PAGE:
Yesterday, I gave a speech to the Silicon Valley Assocation of Republican Women on Obamacare and its alternatives.  If you have 40 minutes, I hope you'll find it useful.  (If you don't I plan to do shorter podcasts in the near future, but have not settled on the technology to use.)

Tuesday, March 15, 2011

Individual Tax Credit or Deduction for Health Benefits?

Conservatives have always advocated reforming employer-monopoly health benefits by giving the tax break to individuals instead.  But should it be a tax credit or a tax deduction?  This month's Health Policy Prescription discusses the benefits and drawbacks of each.

Monday, March 14, 2011

Mitch Daniels' Medicaid Reforms: The Perfect Vs. The Good

Michael Cannon and Grace-Marie Turner (aided and abetted by Robert Goldberg) have started a real dispute on the effectiveness of Indiana governor Mitch Daniels’s Medicaid reform.

I think that this is really a proxy war over Obamacare. Like me, Cannon encourages absolute non-collaboration with Obamacare, so that its roots cannot grow into the soil before it can credibly be overturned. Because Governor Daniels has been shaky on this front (as I’ve already described), Cannon’s arguments against the Healthy Indiana Plan (HIP) and against Governor Daniels’s accepting federal Obamacare grants have blurred together into an almost ad hominem criticism of Daniels. Turner, on the other hand, not only supports HIP but has made the unfortunate decision to advise governors to establish bare-bones Health Benefits Exchanges, an approach that I have long believed jeopardizes the defeat of Obamacare.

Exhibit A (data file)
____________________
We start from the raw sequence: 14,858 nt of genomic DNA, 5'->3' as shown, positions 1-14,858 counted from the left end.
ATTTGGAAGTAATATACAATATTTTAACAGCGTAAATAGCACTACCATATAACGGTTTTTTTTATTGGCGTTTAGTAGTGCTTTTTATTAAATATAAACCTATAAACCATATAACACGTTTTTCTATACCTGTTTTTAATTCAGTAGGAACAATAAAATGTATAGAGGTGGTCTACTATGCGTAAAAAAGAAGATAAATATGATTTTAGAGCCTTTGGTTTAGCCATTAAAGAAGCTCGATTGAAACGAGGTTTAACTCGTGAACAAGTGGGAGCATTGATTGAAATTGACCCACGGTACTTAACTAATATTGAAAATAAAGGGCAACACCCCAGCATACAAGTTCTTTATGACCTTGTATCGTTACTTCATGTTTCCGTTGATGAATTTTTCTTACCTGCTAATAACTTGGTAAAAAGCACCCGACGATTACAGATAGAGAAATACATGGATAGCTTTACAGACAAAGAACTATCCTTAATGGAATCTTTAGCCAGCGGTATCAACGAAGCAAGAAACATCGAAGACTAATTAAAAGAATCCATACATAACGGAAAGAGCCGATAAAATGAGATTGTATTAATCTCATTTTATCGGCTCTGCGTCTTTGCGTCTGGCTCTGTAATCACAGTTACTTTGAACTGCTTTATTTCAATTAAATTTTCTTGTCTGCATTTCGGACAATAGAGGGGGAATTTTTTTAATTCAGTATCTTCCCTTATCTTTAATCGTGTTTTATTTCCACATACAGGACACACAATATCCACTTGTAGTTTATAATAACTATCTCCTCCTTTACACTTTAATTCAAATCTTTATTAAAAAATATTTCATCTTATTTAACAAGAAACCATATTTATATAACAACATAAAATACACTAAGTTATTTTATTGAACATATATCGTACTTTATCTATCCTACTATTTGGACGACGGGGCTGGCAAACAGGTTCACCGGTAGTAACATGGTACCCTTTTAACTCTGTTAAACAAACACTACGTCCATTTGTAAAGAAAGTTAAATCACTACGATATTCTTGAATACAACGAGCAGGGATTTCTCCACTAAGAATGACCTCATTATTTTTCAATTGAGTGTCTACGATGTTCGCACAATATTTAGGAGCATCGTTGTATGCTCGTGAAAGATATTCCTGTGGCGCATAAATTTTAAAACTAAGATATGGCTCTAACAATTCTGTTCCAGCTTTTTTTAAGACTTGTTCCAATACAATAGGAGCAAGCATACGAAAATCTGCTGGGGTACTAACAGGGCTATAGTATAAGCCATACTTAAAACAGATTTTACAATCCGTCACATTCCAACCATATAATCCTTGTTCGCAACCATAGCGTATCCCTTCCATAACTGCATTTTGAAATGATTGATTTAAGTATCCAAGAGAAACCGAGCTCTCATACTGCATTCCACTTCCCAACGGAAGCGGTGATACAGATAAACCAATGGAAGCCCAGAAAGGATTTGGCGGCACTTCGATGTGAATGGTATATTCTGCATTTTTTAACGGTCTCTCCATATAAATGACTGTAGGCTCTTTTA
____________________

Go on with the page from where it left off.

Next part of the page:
Friday, March 11, 2011

How Massachusetts' Commonwealth Connector is Better Than Utah's Health Exchange

The range of current libertarian-conservative expert opinion on ObamaCare’s Health Benefits Exchanges has well-defined boundaries. On the one hand, there are those who believe that states are obliged to establish some sort of barebones exchange along the lines of the Utah Health Exchange in order to prevent the federal government from coming into a state and imposing a bloated contraption like Massachusetts’ Commonwealth Connector. (For an example of this approach, see here.) Others (especially myself) believe that the Utah Health Exchange is unimpressive, that no “exchange” can overcome certain bureaucratic necessities, and that states should therefore refuse to collaborate with ObamaCare, while waiting for it to be overturned by the Supreme Court or a future Congress and President. (The Cato Institute’s Michael Cannon has also arrived at this conclusion.)